So if NC added a mid-day train, it would be named, and would get two unique train numbers.

The Carolinian and the Piedmont the only two trains lines that are funded and operated by the NCDOT and they are the only ones that will stop at NCDOT stations. Amtrak also runs named trains on these same routes, but they generally run through the Carolinas in the middle of the night and will only stop at Amtrak stations. In the case of NC this generally means just Raleigh, Greensboro and Charlotte. (maybe a couple of others) If NC did not fund its own trains then service in NC would generally be non-existent. NC is one of only 3 states in the country to do this.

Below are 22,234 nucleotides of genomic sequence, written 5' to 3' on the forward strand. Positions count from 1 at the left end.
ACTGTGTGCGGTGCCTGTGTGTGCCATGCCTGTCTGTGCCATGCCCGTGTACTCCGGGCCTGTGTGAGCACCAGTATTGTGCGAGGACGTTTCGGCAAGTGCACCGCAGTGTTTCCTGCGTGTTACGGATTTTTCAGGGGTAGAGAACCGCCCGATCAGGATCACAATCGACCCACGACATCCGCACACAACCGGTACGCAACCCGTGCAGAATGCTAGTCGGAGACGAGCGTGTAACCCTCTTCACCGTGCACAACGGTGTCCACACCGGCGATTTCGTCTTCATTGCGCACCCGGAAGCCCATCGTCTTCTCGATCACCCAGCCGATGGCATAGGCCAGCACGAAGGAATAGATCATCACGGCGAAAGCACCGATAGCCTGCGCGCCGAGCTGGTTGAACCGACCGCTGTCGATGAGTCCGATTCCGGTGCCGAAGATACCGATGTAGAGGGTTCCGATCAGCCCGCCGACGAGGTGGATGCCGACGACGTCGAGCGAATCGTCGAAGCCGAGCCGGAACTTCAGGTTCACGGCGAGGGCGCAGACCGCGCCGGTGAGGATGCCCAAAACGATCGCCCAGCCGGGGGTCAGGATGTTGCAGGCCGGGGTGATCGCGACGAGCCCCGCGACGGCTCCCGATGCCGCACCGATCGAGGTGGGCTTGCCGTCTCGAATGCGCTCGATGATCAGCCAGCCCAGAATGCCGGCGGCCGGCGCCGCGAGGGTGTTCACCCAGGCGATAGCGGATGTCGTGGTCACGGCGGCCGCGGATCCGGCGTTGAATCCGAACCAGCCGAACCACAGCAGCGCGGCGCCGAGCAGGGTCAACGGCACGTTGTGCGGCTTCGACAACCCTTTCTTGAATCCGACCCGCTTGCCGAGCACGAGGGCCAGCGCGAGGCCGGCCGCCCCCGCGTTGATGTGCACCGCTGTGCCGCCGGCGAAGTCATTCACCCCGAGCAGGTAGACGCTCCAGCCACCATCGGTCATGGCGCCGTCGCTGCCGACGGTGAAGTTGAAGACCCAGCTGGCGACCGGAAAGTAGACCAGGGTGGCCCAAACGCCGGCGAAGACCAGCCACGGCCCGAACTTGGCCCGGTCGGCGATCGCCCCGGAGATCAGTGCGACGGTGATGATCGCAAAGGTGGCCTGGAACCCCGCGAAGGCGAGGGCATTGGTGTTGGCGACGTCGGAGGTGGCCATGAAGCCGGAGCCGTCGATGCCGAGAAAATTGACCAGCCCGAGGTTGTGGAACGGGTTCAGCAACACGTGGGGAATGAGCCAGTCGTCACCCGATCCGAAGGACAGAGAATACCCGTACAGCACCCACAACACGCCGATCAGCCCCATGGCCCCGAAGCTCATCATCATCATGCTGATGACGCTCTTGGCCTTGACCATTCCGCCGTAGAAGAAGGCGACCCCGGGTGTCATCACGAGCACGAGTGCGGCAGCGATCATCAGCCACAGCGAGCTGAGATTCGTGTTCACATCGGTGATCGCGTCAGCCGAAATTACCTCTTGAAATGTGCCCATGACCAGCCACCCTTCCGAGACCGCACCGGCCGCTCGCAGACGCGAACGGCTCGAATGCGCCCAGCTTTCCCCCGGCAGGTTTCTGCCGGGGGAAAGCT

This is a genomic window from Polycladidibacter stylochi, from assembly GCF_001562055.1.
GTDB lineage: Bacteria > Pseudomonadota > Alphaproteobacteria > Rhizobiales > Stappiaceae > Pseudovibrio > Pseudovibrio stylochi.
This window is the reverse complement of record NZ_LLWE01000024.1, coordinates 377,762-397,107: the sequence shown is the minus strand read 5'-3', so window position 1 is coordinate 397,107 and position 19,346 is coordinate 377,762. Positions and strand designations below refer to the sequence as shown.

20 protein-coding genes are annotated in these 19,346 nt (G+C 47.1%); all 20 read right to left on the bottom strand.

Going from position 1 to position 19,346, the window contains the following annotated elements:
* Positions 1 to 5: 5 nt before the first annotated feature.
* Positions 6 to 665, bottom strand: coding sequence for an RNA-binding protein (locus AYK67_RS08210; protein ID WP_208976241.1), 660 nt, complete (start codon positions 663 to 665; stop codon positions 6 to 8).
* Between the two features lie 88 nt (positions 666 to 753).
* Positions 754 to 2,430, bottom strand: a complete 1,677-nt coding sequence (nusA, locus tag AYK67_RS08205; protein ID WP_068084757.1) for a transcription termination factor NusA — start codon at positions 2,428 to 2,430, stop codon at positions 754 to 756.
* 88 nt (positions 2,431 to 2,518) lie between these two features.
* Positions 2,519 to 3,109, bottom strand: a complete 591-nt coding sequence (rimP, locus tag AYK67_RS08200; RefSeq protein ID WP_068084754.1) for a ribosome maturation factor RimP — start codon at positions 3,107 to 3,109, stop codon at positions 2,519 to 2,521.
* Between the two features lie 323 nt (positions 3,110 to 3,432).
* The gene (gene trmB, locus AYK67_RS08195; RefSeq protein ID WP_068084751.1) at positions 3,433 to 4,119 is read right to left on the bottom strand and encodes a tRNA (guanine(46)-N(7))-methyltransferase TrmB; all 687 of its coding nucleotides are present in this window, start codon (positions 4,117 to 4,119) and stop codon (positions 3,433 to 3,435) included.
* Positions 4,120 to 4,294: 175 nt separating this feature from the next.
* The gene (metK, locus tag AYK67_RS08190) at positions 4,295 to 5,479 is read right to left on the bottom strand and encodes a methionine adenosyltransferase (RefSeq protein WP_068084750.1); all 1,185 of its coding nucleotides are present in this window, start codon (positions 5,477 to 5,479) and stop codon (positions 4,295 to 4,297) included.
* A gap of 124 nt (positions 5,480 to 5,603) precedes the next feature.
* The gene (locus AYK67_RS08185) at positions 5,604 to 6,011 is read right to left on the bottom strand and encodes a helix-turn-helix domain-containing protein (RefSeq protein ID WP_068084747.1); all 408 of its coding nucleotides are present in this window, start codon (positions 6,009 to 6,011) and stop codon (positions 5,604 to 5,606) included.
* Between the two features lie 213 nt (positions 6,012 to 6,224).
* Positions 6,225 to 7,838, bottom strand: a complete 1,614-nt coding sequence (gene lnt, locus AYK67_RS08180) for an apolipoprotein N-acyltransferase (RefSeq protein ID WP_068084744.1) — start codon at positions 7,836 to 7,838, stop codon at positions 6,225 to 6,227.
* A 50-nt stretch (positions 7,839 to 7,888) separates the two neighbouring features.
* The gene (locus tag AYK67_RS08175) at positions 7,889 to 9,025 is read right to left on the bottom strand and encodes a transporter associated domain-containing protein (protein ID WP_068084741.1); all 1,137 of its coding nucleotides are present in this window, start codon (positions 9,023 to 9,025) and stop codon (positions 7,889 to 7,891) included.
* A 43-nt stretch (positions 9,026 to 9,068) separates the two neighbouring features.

It's a bit confusing because the NCDOT co-brands it's trains with Amtrak. As a bit of triviality, the actual locomotives are also named after places in NC. So at any given time on the Piedmont or Carolinian you could see one of several different locomotives.

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Being a nosy guy, I decided to call NCDOT Rail Division to get the scoop. I spoke with the operations manager and he said the "third frequency" will be a part of the "Piedmont service" and will not have a separate name. They are waiting on some engine repair work to be completed and hope to start the third run in the fall once all their equipment is up to snuff. The best news from the conversation was that they are hoping to add a fourth frequency in 2011 and a fifth in 2013.